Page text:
"Around the World in Eight Days", Chanukah Customs
The children went from house to house, tins in hand, to collect wicks for the Chanukah Menorah. They would chant (in Yemenite): "O father Salim, give us a present." If they received wick-ends along with fruits, candies and coins, they would respond in Hebrew - "sleep well."
But if they didn't get anything, neither wicks nor goodies, they would shout in Yemenite: You miser, may your wicks be as dry as your bones!"
The children wore blue clothing on Chanukah: blue for the color of the heavens, the abode of the Holy One who sent forth the miracles of Chanukah.
The eighth and last night of Chanukah used to be very special. All the left-over wicks and oil were lit in giant bonfires... People sang songs and danced around the fire, often until the small hours of the night.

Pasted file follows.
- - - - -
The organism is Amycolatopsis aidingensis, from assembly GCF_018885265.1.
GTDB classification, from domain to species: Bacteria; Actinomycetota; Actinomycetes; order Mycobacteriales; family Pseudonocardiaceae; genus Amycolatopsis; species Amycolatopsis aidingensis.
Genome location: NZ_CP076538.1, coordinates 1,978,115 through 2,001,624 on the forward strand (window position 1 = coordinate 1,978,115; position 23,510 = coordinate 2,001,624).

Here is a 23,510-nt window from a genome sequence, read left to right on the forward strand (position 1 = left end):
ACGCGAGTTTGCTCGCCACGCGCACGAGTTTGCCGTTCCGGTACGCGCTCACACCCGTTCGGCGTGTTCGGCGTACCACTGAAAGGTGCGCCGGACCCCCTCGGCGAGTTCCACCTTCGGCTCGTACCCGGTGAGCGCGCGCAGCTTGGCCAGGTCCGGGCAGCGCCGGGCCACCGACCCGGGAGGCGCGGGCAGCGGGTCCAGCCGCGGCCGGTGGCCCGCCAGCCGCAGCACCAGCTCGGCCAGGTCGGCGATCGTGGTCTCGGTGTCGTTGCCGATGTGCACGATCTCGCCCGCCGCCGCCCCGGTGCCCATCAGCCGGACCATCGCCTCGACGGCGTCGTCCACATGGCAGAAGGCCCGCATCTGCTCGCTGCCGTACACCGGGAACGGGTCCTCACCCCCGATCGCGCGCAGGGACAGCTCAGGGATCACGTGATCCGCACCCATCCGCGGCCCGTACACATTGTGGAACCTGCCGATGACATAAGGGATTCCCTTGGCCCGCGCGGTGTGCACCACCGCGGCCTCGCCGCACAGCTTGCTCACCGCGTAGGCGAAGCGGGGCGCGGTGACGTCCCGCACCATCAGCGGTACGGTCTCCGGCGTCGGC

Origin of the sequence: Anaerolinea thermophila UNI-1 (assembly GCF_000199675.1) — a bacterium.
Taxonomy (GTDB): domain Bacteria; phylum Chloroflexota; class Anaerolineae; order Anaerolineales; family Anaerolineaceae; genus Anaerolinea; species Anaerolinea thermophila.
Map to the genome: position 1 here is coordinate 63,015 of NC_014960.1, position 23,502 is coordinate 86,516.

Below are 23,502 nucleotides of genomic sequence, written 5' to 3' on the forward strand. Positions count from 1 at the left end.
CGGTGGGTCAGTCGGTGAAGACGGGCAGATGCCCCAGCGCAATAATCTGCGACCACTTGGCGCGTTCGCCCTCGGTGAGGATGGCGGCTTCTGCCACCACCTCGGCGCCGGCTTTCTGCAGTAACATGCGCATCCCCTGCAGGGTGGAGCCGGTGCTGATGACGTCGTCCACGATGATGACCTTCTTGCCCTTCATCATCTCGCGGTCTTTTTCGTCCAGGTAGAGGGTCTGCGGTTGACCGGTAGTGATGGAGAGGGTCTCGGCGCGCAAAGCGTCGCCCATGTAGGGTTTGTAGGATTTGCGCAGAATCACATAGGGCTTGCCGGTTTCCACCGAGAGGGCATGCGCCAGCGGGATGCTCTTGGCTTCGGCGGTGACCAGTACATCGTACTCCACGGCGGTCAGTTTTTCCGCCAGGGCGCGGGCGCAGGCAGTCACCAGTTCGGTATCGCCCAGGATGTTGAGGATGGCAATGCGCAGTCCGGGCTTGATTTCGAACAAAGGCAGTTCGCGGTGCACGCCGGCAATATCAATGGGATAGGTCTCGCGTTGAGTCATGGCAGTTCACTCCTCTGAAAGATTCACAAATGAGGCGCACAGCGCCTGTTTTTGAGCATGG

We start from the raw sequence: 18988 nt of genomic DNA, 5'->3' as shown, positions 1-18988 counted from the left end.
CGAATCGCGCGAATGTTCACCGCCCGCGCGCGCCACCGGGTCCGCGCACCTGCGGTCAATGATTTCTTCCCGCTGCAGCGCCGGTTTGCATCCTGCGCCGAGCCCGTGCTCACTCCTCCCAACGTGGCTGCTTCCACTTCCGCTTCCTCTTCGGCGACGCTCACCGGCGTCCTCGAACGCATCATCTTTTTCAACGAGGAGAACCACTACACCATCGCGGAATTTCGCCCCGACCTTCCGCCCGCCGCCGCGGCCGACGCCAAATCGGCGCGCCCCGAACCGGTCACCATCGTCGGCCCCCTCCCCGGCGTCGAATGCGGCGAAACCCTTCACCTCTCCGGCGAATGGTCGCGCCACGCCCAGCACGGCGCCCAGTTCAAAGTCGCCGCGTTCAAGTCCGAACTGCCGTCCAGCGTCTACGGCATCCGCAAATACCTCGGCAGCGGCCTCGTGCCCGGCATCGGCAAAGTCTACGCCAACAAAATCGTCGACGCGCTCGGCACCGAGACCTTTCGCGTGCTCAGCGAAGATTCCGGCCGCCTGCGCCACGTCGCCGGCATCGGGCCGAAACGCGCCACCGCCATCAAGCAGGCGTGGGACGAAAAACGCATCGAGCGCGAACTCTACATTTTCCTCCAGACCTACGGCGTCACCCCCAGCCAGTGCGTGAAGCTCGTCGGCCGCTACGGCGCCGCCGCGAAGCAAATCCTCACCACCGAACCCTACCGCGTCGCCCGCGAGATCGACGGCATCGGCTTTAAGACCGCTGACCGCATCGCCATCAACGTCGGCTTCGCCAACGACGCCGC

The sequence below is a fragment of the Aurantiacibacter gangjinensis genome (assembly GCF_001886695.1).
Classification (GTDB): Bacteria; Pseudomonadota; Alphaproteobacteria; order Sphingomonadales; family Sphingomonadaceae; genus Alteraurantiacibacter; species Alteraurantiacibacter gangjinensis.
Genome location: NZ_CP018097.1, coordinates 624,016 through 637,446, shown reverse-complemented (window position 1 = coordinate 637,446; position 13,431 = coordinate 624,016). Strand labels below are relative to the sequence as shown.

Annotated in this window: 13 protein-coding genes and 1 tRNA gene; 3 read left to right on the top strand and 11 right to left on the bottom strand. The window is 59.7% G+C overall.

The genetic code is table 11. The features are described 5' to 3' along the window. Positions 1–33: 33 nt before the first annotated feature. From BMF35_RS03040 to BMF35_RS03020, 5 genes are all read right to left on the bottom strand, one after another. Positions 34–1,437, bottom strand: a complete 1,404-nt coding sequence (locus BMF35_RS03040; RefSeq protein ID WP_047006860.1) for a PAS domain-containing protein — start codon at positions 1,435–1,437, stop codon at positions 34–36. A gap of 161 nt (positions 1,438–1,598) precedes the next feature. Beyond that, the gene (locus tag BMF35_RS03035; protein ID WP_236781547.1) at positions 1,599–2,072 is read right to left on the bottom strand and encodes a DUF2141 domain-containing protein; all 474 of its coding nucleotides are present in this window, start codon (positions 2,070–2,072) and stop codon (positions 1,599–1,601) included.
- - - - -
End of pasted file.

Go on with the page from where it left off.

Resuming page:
In Southern France:
On the evening following the Shabbat of Chanukah, the Jews of Avignon opened casks of new wine. Parties would roam from place to place tasting the new wine and toasting the holiday.
The fifth night of Chanukah has been called "The Black Fifth Night", after that fateful night during World War I when the Turks expelled all Jewish residents from Tel Aviv and Jaffa.
Women would specially commemorate the seventh day of Chanukah on which day the widow Judith is said to have performed her brave acts during the period of Syrian Greek dominance. In Tunis, the women would come to the synagogue and file past the Torah and kiss it as they passed; concurrently the men would complete the Talmudic study of Tractate Shabbat, containing the story of Chanukah